In a previous blog post, I wrote about the possibility of implementing a chip in a human brain, which would make us hybrid humans. This would allow us to increase our cognitive abilities, strengthen our senses, and improve our communication. But how far along are we with this technology? And what are the ethical and social implications of creating a new species? Hybrid humanity: the future is now!
The state of play
One of the most ambitious projects in this field is Neuralink, a company founded by Elon Musk.
Neuralink aims to develop a wireless brain-computer interface, consisting of thousands of tiny electrodes that are implanted in the brain. These electrodes can pick up and send electrical signals from the brain, creating a direct connection between the brain and a computer or smartphone.
Neuralink has already shown that it works in animals, such as monkeys and pigs, and hopes to start the first human clinical trials in 2022.
Another example of a brain-computer interface is the BrainGate, a system developed by a consortium of universities and hospitals in the U.S.
BrainGate uses an implant that is placed in the motor cortex, the part of the brain responsible for movement. By means of a cable, the implant is connected to a computer, which can decode the signals from the brain and convert them into commands for an external device, such as a robotic arm or a wheelchair.
BrainGate has already helped several patients with paralysis or ALS to control their environment with their thoughts.
In addition to the invasive methods, which require surgery, there are also non-invasive methods to realize a brain-computer interface. One of them is the EEG, or electroencephalography, which uses electrodes that are stuck to the scalp.
The EEG can measure and analyze brain activity, and thus recognize certain mental states or intentions. The EEG is already used for medical diagnosis, neurofeedback and gaming, but it also has limitations, such as low resolution and sensitivity to noise.
Another non-invasive method is the fNIRS, or functional near-infrared spectroscopy, which uses light to measure blood flow and oxygen levels in the brain. The fNIRS can map brain activity and thus detect cognitive processes or emotions.
This method is used, among other things, for research into social interaction, learning and attention, but also has disadvantages, such as limited depth and a slow reaction time.
The challenges and opportunities
Creating a hybrid human being brings not only technical, but also ethical and social challenges.
One of the most important questions is: who has access to this technology, and who controls it? Is it a privilege for the rich and powerful, or a right for all? And how do we ensure that the data that is collected and shared via the brain-computer interface is not misused?
Who is responsible for the security and privacy of the users, and how are they safeguarded?
Another question is: what does it mean to be a hybrid human, and how does that change our identity and relationships? Which brings up new questions!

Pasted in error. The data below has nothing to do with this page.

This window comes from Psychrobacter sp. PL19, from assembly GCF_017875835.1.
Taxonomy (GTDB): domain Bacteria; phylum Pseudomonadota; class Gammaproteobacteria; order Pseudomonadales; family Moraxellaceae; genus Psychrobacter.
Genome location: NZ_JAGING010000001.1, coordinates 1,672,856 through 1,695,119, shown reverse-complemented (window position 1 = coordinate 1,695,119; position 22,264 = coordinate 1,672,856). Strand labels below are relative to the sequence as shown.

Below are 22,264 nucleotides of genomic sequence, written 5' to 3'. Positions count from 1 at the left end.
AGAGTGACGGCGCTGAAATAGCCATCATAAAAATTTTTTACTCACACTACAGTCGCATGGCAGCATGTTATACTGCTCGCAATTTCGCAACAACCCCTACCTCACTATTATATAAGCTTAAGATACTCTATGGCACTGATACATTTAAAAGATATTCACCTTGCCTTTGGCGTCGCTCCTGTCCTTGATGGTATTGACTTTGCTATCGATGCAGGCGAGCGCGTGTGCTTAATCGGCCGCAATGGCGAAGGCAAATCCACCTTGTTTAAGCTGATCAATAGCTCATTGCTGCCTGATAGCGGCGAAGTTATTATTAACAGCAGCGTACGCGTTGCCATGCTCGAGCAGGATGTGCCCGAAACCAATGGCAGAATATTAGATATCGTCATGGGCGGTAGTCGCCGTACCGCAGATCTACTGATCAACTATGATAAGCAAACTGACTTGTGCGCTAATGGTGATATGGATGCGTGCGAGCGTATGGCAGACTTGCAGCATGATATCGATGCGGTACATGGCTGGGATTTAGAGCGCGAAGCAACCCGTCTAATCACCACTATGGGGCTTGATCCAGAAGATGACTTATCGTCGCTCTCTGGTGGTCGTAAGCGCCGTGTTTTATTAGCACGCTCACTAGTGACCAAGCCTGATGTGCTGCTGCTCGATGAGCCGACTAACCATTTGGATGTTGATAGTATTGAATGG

How do we deal with the potential benefits, but also the risks, of enhancing or altering our cognitive and emotional capacities? How does that affect our personality, self-image and self-confidence? And how do we relate to the other people, who may or may not be hybrid? How do we preserve our humanity, our autonomy and our values?
Despite the challenges, creating a hybrid human also offers many opportunities and possibilities. It can help us to improve our health and well-being, increase our creativity and productivity, and strengthen our communication and collaboration.
It can even help us to protect our planet, by making us more aware of the impact of our actions on the environment.
Hybrid humans are no longer science fiction, but a reality that is getting closer and closer.
The technology to implement a chip in a human brain already exists, and is constantly being developed and tested.
The question is not if, but when and how we are going to use this technology for humanity.
That depends on the choices we make, as individuals, as organizations, and as a society.
We need to be aware of the challenges and opportunities that come with creating a hybrid human, and deal with them in a responsible and sustainable way. Because in the end, it’s not about the technology, it’s about people.
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In this blog we will discuss the new employee of Generation Z, this is a generation that seeks balance in work and private life and that wants to contribute to a purpose.
As a result, the labor market is changing because long-term employment contracts are becoming less and less common as we have described in this article.
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Customer review of Didacticum
We experience the cooperation with CareerTracker as very pleasant.
It is a new way of working for us, so good communication is important here.
You help both the field managers and the consultants with examples, tips & tricks and to safeguard our new HR cycle.
The feedback we provide is immediately picked up, followed up and you also keep us continuously informed of the progress.
At Didacticum, everyone is at the wheel of their own career and partly due to the use of CareerTracker, our colleagues are able to do this optimally.
Zeljko Bondzulic, Field Manager Didacticum